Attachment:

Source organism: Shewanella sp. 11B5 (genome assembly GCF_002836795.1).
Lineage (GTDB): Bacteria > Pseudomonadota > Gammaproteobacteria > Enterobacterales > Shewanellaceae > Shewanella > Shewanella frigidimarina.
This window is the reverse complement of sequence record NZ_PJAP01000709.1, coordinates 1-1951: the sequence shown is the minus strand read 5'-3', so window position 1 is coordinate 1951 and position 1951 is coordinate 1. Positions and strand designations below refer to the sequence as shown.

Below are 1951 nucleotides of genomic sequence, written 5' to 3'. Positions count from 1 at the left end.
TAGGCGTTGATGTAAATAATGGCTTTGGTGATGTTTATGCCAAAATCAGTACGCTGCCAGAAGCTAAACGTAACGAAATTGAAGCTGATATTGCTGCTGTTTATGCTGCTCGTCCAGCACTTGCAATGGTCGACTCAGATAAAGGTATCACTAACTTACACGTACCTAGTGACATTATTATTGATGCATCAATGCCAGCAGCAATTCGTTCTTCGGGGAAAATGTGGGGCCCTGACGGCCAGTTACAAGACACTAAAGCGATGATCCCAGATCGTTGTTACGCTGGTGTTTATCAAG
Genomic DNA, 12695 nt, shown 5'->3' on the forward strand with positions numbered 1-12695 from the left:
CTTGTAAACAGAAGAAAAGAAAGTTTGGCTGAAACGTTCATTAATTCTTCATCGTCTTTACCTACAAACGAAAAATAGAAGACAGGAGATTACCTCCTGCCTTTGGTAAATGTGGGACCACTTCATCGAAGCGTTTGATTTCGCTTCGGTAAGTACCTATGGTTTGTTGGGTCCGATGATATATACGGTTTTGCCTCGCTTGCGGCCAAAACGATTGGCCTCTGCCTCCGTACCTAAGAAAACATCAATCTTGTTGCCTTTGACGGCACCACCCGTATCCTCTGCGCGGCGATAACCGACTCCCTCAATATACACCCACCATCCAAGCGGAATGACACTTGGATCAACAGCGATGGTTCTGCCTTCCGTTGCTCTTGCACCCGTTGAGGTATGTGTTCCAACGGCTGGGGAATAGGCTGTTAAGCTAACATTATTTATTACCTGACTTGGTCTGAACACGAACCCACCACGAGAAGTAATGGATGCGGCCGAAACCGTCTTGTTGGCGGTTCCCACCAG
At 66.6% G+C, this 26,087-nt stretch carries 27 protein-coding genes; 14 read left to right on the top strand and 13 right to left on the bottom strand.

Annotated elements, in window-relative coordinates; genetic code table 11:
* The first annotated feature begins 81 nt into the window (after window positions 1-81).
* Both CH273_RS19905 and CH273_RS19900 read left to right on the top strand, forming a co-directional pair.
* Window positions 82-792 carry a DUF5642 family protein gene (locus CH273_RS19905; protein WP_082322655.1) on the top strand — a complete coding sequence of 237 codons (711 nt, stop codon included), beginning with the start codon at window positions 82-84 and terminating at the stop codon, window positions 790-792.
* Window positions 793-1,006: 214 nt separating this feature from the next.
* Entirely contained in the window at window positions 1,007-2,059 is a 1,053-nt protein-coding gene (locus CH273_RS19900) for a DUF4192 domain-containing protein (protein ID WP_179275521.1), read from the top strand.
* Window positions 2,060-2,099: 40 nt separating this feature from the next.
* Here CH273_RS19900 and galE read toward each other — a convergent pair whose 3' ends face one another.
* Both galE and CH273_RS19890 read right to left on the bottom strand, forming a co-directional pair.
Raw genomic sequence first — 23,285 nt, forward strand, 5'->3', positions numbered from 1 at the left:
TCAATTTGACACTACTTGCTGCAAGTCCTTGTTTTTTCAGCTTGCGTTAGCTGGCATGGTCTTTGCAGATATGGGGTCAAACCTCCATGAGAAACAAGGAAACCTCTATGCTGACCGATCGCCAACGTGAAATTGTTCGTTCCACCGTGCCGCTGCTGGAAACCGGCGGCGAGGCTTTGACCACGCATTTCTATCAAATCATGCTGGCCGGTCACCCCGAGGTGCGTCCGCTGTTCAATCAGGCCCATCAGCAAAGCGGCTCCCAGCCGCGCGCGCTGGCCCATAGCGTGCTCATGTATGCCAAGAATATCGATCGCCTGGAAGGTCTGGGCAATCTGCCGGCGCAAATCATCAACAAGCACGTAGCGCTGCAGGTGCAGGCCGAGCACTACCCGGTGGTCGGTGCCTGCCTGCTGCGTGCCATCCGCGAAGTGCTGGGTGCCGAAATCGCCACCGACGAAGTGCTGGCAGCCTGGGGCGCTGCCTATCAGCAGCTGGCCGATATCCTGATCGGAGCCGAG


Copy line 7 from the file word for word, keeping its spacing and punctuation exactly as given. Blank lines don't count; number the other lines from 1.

CTTGTAAACAGAAGAAAAGAAAGTTTGGCTGAAACGTTCATTAATTCTTCATCGTCTTTACCTACAAACGAAAAATAGAAGACAGGAGATTACCTCCTGCCTTTGGTAAATGTGGGACCACTTCATCGAAGCGTTTGATTTCGCTTCGGTAAGTACCTATGGTTTGTTGGGTCCGATGATATATACGGTTTTGCCTCGCTTGCGGCCAAAACGATTGGCCTCTGCCTCCGTACCTAAGAAAACATCAATCTTGTTGCCTTTGACGGCACCACCCGTATCCTCTGCGCGGCGATAACCGACTCCCTCAATATACACCCACCATCCAAGCGGAATGACACTTGGATCAACAGCGATGGTTCTGCCTTCCGTTGCTCTTGCACCCGTTGAGGTATGTGTTCCAACGGCTGGGGAATAGGCTGTTAAGCTAACATTATTTATTACCTGACTTGGTCTGAACACGAACCCACCACGAGAAGTAATGGATGCGGCCGAAACCGTCTTGTTGGCGGTTCCCACCAG